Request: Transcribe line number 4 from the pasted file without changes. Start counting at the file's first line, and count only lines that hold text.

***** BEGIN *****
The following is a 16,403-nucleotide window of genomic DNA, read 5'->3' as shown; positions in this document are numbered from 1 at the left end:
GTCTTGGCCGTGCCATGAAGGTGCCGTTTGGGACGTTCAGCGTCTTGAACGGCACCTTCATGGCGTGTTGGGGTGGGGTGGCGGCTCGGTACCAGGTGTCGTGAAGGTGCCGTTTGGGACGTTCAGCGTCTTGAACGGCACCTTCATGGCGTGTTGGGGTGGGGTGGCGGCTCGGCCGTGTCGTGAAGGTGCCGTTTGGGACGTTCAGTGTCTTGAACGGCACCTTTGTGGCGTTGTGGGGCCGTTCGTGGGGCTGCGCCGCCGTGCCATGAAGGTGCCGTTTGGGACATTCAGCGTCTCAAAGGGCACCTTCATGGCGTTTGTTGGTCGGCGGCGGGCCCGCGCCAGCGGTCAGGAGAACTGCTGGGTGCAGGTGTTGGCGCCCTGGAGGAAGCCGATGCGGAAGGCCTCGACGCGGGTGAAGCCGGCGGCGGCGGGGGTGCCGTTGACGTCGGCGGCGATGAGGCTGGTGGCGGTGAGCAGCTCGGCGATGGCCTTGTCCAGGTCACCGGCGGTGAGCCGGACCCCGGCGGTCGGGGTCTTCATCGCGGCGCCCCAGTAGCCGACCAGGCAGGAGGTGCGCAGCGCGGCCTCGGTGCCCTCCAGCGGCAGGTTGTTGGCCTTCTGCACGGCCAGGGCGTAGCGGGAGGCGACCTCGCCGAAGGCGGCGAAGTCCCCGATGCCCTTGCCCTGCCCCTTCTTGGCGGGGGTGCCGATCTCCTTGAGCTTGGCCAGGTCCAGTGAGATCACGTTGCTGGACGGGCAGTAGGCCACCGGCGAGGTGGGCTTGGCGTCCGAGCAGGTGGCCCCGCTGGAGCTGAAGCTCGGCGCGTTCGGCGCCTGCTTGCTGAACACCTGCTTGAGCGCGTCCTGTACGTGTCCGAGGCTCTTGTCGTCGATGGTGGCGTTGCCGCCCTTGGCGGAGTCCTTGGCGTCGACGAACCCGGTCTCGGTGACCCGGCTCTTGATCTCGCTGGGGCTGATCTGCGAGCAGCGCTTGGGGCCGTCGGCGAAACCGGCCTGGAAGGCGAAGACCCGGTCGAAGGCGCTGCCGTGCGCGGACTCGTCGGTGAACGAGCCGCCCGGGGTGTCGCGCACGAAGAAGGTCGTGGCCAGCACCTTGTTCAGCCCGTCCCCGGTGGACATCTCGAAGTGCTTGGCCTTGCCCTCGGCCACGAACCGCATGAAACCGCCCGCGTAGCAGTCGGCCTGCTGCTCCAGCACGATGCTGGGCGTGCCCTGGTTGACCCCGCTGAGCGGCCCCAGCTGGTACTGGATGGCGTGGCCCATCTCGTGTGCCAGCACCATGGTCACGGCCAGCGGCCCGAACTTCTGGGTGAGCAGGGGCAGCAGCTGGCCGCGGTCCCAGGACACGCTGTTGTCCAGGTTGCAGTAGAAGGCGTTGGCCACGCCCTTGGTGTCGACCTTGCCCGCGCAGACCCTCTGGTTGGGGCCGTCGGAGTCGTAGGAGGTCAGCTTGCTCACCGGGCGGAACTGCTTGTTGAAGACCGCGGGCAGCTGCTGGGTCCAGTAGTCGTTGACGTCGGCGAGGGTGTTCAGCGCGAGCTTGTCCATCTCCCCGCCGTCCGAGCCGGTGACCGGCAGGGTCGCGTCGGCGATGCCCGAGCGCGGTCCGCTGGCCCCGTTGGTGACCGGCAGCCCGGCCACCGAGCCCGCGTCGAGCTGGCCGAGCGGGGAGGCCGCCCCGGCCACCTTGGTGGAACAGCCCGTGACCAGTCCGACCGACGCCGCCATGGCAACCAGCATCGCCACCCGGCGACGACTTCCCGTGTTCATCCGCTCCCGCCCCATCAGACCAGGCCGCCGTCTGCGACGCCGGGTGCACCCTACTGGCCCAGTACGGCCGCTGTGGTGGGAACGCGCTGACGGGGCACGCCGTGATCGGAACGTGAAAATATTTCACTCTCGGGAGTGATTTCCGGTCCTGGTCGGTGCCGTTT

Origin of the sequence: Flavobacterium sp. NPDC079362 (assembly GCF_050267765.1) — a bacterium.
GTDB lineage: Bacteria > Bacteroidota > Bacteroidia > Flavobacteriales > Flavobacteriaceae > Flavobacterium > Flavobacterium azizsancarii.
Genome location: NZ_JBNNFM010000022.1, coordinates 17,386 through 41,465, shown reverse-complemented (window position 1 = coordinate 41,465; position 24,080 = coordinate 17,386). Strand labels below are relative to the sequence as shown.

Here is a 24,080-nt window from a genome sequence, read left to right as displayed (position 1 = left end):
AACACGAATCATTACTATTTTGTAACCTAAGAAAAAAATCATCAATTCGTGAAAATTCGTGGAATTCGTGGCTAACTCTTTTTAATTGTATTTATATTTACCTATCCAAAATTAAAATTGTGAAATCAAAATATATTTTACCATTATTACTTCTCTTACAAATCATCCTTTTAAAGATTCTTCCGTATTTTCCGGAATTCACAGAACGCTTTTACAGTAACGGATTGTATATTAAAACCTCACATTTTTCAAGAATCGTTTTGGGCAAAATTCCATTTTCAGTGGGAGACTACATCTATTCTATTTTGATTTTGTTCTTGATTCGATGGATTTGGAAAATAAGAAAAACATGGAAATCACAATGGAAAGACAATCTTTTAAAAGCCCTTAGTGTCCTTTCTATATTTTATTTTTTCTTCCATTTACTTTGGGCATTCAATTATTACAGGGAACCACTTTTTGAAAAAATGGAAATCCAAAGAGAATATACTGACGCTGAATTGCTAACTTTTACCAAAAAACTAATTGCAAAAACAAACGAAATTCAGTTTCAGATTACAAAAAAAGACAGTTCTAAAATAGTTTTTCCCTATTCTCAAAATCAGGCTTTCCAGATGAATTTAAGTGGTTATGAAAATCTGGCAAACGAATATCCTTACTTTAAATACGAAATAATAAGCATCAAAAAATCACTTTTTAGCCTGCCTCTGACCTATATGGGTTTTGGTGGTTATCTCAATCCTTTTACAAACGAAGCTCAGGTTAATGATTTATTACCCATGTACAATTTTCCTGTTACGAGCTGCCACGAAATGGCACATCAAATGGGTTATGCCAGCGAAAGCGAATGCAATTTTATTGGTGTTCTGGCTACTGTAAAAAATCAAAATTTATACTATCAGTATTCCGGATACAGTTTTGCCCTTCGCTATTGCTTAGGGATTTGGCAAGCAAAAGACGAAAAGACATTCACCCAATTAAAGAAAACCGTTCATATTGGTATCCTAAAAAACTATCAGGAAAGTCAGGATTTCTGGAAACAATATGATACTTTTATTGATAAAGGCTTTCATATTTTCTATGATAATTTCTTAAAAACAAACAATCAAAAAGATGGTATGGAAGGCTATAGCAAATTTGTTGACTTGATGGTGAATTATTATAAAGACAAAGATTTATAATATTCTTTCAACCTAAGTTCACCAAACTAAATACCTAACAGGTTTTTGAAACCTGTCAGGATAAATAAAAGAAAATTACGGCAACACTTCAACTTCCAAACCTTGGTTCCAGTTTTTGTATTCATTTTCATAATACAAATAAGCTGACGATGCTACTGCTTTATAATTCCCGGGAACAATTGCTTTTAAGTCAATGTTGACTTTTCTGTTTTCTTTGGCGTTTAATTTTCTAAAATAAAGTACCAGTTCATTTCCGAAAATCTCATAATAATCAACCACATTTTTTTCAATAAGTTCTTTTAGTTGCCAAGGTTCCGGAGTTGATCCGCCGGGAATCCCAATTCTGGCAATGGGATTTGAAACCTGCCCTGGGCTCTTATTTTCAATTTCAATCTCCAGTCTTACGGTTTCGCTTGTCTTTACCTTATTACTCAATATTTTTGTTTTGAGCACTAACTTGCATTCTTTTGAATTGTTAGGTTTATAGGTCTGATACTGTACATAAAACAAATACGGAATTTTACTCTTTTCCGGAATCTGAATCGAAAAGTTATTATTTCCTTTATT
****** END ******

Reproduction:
GTDB lineage: Bacteria > Bacteroidota > Bacteroidia > Flavobacteriales > Flavobacteriaceae > Flavobacterium > Flavobacterium azizsancarii.